Digital credit card firm raises millions, partners with City National

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The digital credit card distribution firm Extend hit fintech's version of a double on Wednesday, announcing $11 million in equity financing and a new bank partner.

With the New York firm's cards, employers can set unique spending limits, validity periods and other controls as well as track where purchases were made. Its platform is integrated into Mastercard and Visa.

Also, Extend's software is meant to help banks reduce fraud and increase transactions in commercial and consumer markets.

The Series A funding round was led by Point72 Ventures and Fintech Collective, with additional participation from Reciprocal Ventures and City National Bank in Los Angeles. Extend had previously raised $3 million in seed funding from Point72.

In addition to its new funding round, Extend also announced a partnership with City National Bank. The startup has five bank partnerships so far, including Silicon Valley Bank in Santa Clara, Calif.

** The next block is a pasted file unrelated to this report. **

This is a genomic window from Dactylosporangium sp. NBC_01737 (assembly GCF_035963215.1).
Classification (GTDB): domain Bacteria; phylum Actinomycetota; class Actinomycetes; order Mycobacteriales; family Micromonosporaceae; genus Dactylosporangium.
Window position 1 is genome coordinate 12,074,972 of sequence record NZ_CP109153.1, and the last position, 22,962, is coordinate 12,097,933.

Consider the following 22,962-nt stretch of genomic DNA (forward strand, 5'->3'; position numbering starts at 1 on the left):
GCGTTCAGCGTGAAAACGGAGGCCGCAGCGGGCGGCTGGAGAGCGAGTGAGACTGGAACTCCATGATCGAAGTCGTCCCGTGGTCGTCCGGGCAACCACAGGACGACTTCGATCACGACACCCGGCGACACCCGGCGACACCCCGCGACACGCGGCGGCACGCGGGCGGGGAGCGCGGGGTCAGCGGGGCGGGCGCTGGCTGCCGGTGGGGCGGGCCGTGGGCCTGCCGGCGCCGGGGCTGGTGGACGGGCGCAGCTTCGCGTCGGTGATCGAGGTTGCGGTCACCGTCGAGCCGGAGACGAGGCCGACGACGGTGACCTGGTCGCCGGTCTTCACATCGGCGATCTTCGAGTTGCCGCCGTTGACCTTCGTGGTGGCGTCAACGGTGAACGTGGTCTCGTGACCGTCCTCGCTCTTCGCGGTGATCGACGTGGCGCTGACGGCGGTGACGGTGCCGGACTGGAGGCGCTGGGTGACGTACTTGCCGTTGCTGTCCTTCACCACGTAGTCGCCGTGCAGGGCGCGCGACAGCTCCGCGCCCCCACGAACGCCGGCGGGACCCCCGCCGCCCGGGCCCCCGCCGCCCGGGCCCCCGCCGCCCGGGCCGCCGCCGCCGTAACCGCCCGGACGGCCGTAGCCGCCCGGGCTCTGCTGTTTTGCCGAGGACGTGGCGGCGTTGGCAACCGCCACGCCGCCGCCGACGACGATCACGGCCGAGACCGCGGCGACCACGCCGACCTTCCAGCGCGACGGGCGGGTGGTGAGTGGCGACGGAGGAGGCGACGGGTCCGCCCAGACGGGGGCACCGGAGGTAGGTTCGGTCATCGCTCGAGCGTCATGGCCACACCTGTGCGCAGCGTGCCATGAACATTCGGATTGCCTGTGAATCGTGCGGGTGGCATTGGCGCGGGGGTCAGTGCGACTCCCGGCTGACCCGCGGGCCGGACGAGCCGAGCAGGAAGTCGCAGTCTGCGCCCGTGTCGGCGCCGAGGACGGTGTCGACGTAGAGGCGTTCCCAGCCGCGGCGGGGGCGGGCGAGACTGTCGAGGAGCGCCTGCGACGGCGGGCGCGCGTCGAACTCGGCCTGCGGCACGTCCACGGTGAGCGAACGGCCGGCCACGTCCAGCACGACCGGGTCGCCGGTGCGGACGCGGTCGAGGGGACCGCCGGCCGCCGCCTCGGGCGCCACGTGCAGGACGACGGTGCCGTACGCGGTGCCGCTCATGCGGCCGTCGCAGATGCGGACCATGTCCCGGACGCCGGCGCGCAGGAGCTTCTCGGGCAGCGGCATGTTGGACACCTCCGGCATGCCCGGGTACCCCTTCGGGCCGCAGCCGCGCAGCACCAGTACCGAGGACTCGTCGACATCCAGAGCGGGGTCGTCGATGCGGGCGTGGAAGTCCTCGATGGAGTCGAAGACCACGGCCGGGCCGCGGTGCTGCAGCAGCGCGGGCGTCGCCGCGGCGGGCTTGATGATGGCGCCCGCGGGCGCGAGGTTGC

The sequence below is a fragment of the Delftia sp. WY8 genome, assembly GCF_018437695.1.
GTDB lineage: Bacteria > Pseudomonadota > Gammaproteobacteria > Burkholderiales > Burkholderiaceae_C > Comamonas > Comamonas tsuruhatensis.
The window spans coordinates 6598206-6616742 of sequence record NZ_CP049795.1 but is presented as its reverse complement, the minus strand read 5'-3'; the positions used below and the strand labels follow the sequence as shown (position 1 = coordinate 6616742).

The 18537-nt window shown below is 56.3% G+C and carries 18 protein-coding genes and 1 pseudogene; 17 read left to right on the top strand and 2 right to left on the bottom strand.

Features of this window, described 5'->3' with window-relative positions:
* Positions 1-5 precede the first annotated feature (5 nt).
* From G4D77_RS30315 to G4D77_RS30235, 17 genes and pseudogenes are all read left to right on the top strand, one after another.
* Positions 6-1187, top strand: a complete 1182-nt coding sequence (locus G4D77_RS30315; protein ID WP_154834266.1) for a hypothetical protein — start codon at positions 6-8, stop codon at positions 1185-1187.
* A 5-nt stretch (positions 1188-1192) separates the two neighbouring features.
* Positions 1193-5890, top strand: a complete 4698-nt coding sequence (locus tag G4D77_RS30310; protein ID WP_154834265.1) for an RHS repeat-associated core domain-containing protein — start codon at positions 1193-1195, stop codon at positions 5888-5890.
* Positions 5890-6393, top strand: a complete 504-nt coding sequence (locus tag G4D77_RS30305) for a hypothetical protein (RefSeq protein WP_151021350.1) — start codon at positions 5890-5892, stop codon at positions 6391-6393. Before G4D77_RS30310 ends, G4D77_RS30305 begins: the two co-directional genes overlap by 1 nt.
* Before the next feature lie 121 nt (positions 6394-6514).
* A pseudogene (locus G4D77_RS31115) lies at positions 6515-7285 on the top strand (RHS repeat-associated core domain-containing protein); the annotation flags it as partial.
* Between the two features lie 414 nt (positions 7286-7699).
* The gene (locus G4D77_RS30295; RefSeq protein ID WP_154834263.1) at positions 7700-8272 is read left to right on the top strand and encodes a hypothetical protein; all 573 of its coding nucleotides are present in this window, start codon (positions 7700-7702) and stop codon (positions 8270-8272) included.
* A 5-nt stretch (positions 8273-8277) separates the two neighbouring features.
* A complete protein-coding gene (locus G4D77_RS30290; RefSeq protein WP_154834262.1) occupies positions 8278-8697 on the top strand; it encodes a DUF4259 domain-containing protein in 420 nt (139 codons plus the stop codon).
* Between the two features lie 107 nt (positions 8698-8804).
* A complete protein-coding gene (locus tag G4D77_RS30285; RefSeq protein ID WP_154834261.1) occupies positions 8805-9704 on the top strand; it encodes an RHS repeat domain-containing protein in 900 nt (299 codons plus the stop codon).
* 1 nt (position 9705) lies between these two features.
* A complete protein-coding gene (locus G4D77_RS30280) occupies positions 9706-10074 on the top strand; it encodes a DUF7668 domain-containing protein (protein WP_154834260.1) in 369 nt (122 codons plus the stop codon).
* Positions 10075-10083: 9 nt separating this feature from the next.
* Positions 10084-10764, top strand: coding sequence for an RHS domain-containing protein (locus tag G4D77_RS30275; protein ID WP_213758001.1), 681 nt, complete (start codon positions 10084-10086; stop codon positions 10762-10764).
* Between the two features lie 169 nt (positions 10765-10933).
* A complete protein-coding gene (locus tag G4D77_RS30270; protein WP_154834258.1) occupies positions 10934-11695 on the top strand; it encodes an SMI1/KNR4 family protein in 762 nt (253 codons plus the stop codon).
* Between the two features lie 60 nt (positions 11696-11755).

With Extend's tech, employers can closely track spending from employees and subcontractors. Families with caretakers can set safeguards to avoid elder financial abuse. The cards will also encourage commercial customers to reduce their use of checks or cash to reimburse employees.

“Our entertainment clients lose their auditing trail with cash or check,” said Vince Hruska, senior vice president and director of enterprise cards at City National Bank. “We want their spend going through these cards, and Extend will give them more detailed reporting and categorize their transactions.”

The funding “validates our theory that you can build a platform in collaboration with networks and issuers,” said Andrew Jamison, CEO and co-founder of Extend. “Our go-to-market is collaborating with banks instead of running around banks.”

The startup also plans to launch new features for its mobile app, develop open application programming interfaces, and recruit more talent across engineering, marketing and operations.

Products like Extend have become more mainstream thanks to Apple and Goldman Sachs' new plans to offer a virtual card and other high-profile announcements, Jamison said.

“They’ve brought to Main Street the idea that a credit card will be delivered directly to a phone,” he said.

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